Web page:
As Jobs pointed out, we all have the potential to look within, to find our own voice, as David Whyte urged in Start Close In:

Start close in,
don’t take the second step
or the third,
start with the first
thing
close in,
the step
you don’t want to take.

Start right now
take a small step
you can call your own
don’t follow
someone else’s
heroics, be humble
and focused,
start close in,
don’t mistake
that other
for your own.

Having the courage to be original is more important than simply reaching your potential.

Girard anticipated much of the violence we see in the headlines today. Sadly, this reality of suicide bombings and other facts of the modern world are the result of a violence that emerges from our competitive roots.

In business, this destroys profits; in our culture, it destroys relationships; and in the World it destroys lives.

That’s why the call for an end to imitation so important. But the path there for our society requires more than simply looking within.

Girard knew that to change the course of society requires something deeper: it means we have to learn to forgive those imitators who come after us. As he put it in Things Hidden Since the Foundations of the World:

“If all men loved their enemies, there would be no enemies.”

This idea of forgiveness should sound familiar.

In fact, recently the Pope tweeted:

When we live in a society of copy cats, there will be imitators who reach for your Apple. They will steal your ideas. Your customers. Your friends. And your instinct will be to compete right back. To cut prices. To lash out. At the personal level, we fight. At industry levels, we compete. And at the level of society, this can lead to violent warfare.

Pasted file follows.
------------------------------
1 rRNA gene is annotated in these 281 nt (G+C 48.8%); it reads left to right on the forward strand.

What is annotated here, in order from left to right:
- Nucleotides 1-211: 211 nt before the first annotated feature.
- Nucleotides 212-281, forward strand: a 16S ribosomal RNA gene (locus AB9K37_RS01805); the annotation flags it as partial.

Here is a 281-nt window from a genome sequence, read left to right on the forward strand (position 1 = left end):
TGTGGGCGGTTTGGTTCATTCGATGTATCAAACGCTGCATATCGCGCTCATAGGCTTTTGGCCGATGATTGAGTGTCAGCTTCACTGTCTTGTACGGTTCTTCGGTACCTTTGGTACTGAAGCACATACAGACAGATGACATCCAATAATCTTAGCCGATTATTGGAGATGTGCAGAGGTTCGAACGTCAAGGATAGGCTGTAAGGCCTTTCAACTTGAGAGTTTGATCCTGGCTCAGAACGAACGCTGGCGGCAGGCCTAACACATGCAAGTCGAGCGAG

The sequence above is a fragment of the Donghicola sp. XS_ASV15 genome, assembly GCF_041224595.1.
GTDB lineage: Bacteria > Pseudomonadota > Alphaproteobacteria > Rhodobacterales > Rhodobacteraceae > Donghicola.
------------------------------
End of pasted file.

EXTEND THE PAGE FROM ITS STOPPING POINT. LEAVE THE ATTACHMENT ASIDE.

Girard knew that on a human level we need to not only learn to hear our own original voice, but we also need to learn forgiveness. He also rightly noted this is the only path forward for a peaceful society.

The alternative to forgiveness is what we see in the violence that is sadly still present in our world and the excessively unoriginal copycat and destructive way of doing business in many industries.

It is only through the reconciliation that comes from truly loving your neighbor, that we can build the kind of society we aspire towards.

And in a way, this forgiveness can be the same path to creative individuality.

As others come chasing, copying and imitating and you smile at their human ways, this can create the space to return back inside yourself. To find that inner voice. To reset your compass.

Because true innovation cannot be copied.

There can never be another Berkshire Hathaway or Apple.

Or another you.


Synthesizing these themes, Girard shows us the truth of our own imitative culture and points the way towards another possible future.

One where we cherish original thinkers. People striving to express their inner voice. Forgiving one another as we grapple with the reality of a society full of well-intentioned mentors, teachers, investors and friends who encourage us to follow the safe and therefore imitative path of competition.

Perhaps if we listen to the Wisdom of Girard, not only will our industries be more innovative, but maybe we’ll also live in a more loving, creative and peaceful world.

Thanks to Peter Thiel for sharing the excerpt above and to he and Ryan Cahill for reviewing a draft of this post.